Accountability

“Love is patient, love is kind and is not jealous; love does not brag and is not arrogant, does not act unbecomingly; it does not seek its own, is not provoked, does not take into account a wrong suffered, does not rejoice in unrighteousness, but rejoices with the truth; bears all things, believes all things, hopes all things, endures all things.” 
I Corinthians 13:4-7 (NASB)

Every day, we are kept accountable. If you’re in grammar school, you have an accountability sheet that has to be signed. In upper school, uniform checks hold us accountable for following the school's uniform policy. These things, and countless others, are designed to make sure we are doing what we are meant to do.


So, how does it feel when you get a mark on your accountability? Or, when a teacher calls you out for not doing your homework? It’s embarrassing, right? No one likes it when other people point out their mistakes. However, accountability is a good thing. If no one was there to check and see if you did your school work, would you be as likely to do it? But, homework is beneficial because it helps you remember the concepts you learned at school that day while you’re at home. Accountability helps to motivate you to do what is good for you and keep the standard to which you are held. We are always held to a standard. For students, this could be classroom rules and accountability sheets, academic expectations, or even physical requirements of a sport or P.E. However, we are all held to one standard, and it's the most important one we are meant to keep; God’s standard.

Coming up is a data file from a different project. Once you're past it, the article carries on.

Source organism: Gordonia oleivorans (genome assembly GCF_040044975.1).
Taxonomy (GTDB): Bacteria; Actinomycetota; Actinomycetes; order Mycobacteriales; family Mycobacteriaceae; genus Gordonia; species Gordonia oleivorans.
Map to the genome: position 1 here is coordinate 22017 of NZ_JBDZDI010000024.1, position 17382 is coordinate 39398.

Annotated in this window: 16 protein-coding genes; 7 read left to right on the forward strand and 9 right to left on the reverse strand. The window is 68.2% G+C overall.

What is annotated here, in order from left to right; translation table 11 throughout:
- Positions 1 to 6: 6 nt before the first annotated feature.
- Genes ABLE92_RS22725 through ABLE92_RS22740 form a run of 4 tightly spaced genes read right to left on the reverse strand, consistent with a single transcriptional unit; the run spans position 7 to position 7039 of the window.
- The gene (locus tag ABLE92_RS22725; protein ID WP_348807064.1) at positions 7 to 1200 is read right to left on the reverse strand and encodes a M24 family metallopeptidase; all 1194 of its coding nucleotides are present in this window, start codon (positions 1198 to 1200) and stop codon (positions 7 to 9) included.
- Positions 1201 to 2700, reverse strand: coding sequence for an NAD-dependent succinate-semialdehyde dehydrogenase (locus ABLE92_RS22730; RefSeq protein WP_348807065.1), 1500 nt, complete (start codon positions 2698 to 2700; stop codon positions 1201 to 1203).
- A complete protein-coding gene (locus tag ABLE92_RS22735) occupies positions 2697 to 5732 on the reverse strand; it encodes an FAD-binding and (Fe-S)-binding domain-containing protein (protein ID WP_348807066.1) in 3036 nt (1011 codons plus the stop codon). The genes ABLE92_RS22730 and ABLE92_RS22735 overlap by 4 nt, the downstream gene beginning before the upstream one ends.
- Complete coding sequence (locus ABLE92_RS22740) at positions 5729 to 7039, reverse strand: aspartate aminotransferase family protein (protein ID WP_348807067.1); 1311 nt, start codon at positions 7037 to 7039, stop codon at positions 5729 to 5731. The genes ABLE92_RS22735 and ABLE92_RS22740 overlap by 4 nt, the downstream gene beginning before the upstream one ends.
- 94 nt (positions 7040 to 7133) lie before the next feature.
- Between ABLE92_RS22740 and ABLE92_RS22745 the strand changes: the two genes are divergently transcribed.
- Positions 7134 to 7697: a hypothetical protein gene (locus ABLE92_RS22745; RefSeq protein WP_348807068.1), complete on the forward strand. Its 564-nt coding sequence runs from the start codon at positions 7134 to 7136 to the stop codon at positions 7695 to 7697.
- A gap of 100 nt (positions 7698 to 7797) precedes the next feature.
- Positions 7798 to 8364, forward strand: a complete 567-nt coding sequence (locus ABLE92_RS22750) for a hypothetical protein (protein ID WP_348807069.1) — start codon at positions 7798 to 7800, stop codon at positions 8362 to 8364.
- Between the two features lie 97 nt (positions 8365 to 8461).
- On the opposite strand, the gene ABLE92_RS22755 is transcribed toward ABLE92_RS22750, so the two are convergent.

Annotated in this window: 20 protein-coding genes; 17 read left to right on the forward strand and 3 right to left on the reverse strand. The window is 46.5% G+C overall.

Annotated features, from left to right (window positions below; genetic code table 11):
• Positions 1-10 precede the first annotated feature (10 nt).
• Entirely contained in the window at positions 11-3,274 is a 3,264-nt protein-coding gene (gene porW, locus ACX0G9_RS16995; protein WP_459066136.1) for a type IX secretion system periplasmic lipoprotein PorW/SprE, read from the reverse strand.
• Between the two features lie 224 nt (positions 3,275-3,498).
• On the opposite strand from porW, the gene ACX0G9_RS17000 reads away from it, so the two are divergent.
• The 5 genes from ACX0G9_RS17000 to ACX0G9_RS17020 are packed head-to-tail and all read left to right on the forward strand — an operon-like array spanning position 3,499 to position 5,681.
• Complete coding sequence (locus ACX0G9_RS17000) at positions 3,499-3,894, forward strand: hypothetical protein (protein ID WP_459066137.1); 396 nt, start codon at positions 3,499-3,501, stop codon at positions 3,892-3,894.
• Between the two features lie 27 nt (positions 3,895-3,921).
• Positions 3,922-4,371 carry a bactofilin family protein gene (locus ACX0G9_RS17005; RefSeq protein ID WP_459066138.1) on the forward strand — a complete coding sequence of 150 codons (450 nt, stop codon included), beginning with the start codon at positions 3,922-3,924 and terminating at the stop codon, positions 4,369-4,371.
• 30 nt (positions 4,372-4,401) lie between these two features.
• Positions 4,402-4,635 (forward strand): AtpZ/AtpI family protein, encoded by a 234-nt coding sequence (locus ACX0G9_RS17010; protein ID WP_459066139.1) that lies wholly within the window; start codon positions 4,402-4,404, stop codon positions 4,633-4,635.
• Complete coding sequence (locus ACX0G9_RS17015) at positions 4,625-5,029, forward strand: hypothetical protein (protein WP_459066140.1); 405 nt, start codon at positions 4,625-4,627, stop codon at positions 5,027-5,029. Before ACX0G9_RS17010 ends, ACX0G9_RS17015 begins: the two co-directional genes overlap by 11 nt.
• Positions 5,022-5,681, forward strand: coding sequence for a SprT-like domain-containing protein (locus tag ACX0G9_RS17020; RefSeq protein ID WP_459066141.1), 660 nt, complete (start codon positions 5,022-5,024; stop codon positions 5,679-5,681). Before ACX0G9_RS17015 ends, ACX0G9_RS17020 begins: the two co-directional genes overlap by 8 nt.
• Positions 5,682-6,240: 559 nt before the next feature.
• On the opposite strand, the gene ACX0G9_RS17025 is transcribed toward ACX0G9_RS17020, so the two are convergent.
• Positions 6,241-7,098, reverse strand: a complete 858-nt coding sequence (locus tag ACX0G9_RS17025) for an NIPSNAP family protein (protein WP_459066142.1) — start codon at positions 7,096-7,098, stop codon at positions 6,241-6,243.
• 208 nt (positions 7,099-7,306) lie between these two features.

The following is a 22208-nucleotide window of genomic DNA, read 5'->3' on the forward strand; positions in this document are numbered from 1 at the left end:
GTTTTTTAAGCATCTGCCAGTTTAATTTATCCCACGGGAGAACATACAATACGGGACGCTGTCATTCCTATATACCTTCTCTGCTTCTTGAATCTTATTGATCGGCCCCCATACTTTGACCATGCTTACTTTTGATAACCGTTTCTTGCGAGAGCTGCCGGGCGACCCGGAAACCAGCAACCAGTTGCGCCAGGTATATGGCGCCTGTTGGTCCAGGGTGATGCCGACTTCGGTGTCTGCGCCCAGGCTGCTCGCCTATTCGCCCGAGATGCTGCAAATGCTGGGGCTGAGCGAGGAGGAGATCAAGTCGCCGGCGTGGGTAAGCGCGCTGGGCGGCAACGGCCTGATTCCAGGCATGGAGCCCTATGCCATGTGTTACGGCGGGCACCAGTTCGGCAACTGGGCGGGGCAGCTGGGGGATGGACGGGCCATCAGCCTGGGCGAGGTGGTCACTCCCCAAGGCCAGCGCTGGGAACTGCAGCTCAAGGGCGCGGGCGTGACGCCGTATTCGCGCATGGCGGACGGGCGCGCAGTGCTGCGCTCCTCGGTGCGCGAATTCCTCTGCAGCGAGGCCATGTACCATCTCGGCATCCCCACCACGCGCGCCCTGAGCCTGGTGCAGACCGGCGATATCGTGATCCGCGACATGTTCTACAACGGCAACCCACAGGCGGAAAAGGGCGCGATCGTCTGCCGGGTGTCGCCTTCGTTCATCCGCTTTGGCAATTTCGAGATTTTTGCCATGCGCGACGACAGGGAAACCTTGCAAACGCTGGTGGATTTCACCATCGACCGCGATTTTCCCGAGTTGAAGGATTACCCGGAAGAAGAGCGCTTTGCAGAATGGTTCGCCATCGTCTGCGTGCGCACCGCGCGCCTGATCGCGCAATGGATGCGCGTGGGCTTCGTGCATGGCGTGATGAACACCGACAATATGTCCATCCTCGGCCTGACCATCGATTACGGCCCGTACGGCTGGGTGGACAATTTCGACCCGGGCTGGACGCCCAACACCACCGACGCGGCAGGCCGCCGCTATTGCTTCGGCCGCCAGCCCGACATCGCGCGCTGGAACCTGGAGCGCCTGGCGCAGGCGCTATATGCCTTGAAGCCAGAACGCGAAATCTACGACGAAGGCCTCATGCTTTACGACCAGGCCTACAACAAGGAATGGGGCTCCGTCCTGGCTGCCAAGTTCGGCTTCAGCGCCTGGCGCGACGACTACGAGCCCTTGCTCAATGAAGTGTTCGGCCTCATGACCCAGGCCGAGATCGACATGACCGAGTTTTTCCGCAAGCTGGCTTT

"...we are all held to one standard, 
and it's the most important one we are meant to keep;
God’s standard."


Because we love God, we try to live according to His Word. It is hard, though because His standard is perfection. That is why we need God’s strength and help from a community of godly brothers and sisters. Hebrews 10:23-25 says, “Let us hold fast the confession of our hope without wavering, for He who promised is faithful; and let us consider how to stimulate one another to love and good deeds, not forsaking our own assembling together, as is the habit of some, but encouraging one another; and all the more as you see the day drawing near.” We are meant to encourage on another to love and do good. I Corinthians 13:7 tells us that "Love bears all things." That includes the weaknesses and mistakes of others. It means we love people and try to help them do what is best for them and hold the standard to which we are all called.

In conclusion, I encourage all of you to keep one another accountable and to embrace accountability from others. But, most importantly, do it out of love for the Lord and for one another.


As part of their training in Rhetoric, our students in grades ten and up are required to develop and present a brief presentation to the school body during Chapel with guidance from their instructors and school curriculum. Each student presentation must be understandable and relevant to all age groups. Sowing seeds of rhetoric training by requiring them speak to all age levels has yielded a harvest for all to enjoy.

This week’s presentation was given by Chessa W., one of our eleventh grade students (pictured).